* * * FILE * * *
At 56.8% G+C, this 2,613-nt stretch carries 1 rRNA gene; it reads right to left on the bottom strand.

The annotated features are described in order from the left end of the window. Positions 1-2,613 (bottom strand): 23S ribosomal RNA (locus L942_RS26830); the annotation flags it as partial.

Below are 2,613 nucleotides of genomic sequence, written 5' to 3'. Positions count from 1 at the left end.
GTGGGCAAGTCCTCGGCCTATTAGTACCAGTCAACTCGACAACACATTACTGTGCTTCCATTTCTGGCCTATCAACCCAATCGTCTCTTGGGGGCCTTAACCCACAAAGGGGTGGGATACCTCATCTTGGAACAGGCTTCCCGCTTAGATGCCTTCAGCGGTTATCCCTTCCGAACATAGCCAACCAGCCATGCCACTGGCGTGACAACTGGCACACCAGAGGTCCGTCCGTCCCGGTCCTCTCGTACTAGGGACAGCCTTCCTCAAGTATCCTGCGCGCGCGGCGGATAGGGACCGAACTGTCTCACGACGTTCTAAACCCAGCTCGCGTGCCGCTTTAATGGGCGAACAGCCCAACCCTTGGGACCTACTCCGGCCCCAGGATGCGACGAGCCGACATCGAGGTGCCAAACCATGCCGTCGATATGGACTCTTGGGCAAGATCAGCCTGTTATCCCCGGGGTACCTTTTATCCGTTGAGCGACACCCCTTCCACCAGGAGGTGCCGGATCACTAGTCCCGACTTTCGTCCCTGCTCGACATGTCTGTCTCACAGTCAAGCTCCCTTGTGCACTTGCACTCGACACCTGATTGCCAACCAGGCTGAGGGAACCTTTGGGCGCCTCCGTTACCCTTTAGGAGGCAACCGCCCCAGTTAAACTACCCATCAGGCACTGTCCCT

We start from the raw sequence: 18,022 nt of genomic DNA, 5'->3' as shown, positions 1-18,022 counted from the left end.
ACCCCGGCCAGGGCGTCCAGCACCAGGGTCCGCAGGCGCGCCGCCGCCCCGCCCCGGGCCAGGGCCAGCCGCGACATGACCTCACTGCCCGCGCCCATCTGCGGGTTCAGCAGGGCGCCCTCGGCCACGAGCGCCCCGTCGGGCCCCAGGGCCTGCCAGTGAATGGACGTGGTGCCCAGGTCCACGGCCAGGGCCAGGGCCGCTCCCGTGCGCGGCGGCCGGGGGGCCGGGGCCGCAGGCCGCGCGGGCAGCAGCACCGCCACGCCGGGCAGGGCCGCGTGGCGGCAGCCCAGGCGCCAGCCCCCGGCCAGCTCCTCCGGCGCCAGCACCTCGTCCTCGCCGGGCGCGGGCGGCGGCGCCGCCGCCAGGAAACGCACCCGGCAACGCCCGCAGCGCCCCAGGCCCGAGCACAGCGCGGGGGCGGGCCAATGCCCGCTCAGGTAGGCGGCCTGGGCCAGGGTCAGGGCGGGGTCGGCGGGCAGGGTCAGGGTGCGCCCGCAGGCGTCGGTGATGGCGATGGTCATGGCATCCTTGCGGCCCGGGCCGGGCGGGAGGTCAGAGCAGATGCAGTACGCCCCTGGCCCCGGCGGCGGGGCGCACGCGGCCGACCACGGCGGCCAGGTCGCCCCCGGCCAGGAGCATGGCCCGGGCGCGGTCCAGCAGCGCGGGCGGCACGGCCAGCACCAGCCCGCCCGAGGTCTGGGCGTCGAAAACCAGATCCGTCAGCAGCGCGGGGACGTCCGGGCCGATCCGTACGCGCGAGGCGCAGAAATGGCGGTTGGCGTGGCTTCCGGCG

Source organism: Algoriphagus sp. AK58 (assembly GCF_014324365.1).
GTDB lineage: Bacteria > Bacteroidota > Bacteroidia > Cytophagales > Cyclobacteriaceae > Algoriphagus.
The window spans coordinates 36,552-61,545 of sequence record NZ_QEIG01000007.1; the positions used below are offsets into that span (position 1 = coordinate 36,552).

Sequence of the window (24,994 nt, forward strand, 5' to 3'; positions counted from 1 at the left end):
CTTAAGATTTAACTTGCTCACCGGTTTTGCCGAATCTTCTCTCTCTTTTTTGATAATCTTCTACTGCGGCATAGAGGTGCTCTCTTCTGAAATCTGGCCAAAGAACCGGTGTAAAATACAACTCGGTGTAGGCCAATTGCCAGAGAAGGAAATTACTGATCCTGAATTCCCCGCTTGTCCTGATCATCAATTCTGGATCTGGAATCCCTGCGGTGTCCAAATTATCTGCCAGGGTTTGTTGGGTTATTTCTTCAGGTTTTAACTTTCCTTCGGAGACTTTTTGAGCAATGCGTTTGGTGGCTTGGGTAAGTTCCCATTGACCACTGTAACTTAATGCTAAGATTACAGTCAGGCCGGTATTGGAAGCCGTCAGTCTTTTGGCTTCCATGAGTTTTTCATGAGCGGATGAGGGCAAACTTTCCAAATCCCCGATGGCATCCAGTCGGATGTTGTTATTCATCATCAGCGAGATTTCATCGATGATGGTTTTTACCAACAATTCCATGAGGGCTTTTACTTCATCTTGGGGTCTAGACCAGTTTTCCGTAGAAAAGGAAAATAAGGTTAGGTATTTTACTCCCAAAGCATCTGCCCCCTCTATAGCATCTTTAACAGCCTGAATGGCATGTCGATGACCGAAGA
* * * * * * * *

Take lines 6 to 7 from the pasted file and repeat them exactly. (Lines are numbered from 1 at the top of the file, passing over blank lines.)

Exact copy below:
ACCCCGGCCAGGGCGTCCAGCACCAGGGTCCGCAGGCGCGCCGCCGCCCCGCCCCGGGCCAGGGCCAGCCGCGACATGACCTCACTGCCCGCGCCCATCTGCGGGTTCAGCAGGGCGCCCTCGGCCACGAGCGCCCCGTCGGGCCCCAGGGCCTGCCAGTGAATGGACGTGGTGCCCAGGTCCACGGCCAGGGCCAGGGCCGCTCCCGTGCGCGGCGGCCGGGGGGCCGGGGCCGCAGGCCGCGCGGGCAGCAGCACCGCCACGCCGGGCAGGGCCGCGTGGCGGCAGCCCAGGCGCCAGCCCCCGGCCAGCTCCTCCGGCGCCAGCACCTCGTCCTCGCCGGGCGCGGGCGGCGGCGCCGCCGCCAGGAAACGCACCCGGCAACGCCCGCAGCGCCCCAGGCCCGAGCACAGCGCGGGGGCGGGCCAATGCCCGCTCAGGTAGGCGGCCTGGGCCAGGGTCAGGGCGGGGTCGGCGGGCAGGGTCAGGGTGCGCCCGCAGGCGTCGGTGATGGCGATGGTCATGGCATCCTTGCGGCCCGGGCCGGGCGGGAGGTCAGAGCAGATGCAGTACGCCCCTGGCCCCGGCGGCGGGGCGCACGCGGCCGACCACGGCGGCCAGGTCGCCCCCGGCCAGGAGCATGGCCCGGGCGCGGTCCAGCAGCGCGGGCGGCACGGCCAGCACCAGCCCGCCCGAGGTCTGGGCGTCGAAAACCAGATCCGTCAGCAGCGCGGGGACGTCCGGGCCGATCCGTACGCGCGAGGCGCAGAAATGGCGGTTGGCGTGGCTTCCGGCG

Source organism: Algoriphagus sp. AK58 (assembly GCF_014324365.1).